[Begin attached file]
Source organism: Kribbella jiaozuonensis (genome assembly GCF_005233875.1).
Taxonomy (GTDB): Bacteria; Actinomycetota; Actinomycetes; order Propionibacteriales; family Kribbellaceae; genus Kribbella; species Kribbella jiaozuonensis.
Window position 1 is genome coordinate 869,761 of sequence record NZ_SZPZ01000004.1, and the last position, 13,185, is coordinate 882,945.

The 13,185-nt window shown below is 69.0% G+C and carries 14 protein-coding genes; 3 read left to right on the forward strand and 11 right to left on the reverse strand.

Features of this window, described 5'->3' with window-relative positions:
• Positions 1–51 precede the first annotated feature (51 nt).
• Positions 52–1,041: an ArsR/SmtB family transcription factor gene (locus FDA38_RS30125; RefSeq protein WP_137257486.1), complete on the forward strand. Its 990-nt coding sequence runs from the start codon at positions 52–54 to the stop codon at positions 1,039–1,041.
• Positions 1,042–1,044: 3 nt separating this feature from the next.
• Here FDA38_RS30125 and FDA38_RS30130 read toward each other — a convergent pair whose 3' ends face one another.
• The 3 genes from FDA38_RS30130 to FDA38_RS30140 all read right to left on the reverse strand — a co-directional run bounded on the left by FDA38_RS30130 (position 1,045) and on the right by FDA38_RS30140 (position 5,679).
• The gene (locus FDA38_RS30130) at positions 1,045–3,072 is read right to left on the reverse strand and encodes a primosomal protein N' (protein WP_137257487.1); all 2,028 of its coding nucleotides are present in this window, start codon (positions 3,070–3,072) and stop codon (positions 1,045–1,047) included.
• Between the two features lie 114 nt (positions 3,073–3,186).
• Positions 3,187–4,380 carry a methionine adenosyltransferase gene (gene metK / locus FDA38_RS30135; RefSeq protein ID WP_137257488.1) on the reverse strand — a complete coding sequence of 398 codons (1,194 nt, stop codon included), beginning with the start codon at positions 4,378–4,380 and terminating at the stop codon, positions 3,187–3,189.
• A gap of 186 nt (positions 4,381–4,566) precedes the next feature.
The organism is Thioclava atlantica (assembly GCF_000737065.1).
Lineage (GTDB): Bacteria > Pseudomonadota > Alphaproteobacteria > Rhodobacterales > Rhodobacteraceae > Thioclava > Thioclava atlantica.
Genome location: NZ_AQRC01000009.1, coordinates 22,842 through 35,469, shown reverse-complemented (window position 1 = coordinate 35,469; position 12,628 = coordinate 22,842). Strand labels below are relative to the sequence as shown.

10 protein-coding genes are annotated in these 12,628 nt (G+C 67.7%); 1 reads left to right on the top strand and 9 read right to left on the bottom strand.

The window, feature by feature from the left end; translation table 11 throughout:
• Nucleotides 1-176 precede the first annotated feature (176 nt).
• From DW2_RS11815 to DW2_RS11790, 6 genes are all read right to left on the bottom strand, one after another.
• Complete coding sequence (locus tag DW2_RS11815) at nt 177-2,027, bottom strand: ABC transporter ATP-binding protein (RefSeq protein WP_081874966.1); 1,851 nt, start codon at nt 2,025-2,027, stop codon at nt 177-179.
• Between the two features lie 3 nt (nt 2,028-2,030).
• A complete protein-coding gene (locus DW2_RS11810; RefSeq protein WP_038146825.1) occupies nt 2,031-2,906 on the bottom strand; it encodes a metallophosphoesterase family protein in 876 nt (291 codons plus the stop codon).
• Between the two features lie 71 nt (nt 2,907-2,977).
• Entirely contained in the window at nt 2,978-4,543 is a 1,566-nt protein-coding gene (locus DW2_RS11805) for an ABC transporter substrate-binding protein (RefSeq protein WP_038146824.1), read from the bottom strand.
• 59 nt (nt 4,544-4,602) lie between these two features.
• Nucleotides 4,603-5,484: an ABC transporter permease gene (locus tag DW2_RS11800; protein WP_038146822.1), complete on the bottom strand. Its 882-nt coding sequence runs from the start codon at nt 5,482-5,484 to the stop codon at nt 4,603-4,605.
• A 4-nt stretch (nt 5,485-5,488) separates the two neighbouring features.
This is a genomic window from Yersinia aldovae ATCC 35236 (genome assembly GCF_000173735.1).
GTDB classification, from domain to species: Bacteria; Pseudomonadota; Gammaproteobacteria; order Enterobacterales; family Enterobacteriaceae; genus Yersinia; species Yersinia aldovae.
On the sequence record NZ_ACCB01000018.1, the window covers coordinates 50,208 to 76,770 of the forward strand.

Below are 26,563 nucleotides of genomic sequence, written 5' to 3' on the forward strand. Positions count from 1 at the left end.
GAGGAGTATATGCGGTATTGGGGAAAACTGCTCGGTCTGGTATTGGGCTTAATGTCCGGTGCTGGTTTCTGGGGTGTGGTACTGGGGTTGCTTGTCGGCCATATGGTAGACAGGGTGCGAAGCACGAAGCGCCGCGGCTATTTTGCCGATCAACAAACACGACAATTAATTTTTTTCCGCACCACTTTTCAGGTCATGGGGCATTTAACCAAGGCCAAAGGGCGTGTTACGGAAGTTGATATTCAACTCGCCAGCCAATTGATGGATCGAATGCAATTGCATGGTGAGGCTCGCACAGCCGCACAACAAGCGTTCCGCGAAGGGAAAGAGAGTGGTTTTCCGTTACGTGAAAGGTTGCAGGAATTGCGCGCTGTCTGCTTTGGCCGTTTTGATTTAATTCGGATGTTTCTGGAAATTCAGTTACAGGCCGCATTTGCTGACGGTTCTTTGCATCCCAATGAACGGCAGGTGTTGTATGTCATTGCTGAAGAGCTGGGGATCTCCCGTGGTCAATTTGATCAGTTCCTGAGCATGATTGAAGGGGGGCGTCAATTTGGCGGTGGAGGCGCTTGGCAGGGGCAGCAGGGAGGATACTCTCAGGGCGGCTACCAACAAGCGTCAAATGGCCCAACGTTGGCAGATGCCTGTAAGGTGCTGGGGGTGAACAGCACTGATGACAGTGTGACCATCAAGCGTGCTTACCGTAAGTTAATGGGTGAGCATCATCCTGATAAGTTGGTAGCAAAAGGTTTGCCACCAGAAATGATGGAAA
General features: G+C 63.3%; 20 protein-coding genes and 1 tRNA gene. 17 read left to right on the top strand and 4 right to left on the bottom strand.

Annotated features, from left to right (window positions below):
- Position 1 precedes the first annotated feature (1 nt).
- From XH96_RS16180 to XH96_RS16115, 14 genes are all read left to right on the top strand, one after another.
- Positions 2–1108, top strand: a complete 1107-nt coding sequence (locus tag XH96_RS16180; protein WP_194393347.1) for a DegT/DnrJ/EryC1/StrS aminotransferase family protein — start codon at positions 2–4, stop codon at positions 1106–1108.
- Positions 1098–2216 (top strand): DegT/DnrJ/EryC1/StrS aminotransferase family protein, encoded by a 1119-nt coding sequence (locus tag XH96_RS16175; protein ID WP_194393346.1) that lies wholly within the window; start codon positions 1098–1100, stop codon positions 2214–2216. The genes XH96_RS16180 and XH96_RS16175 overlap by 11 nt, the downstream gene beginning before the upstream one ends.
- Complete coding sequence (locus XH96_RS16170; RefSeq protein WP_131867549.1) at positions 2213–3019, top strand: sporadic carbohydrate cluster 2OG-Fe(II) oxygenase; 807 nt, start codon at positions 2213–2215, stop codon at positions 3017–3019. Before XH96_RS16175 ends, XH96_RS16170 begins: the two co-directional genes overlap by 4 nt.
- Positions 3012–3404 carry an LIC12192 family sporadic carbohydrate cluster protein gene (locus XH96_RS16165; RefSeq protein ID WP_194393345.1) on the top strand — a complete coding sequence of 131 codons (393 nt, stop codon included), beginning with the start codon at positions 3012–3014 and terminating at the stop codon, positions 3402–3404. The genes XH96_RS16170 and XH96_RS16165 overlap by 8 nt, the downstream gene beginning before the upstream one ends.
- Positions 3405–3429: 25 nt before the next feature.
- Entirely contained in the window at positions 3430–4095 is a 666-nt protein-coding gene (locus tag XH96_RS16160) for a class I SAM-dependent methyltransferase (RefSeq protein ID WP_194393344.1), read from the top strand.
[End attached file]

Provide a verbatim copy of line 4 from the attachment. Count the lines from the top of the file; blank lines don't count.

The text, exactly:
The 13,185-nt window shown below is 69.0% G+C and carries 14 protein-coding genes; 3 read left to right on the forward strand and 11 right to left on the reverse strand.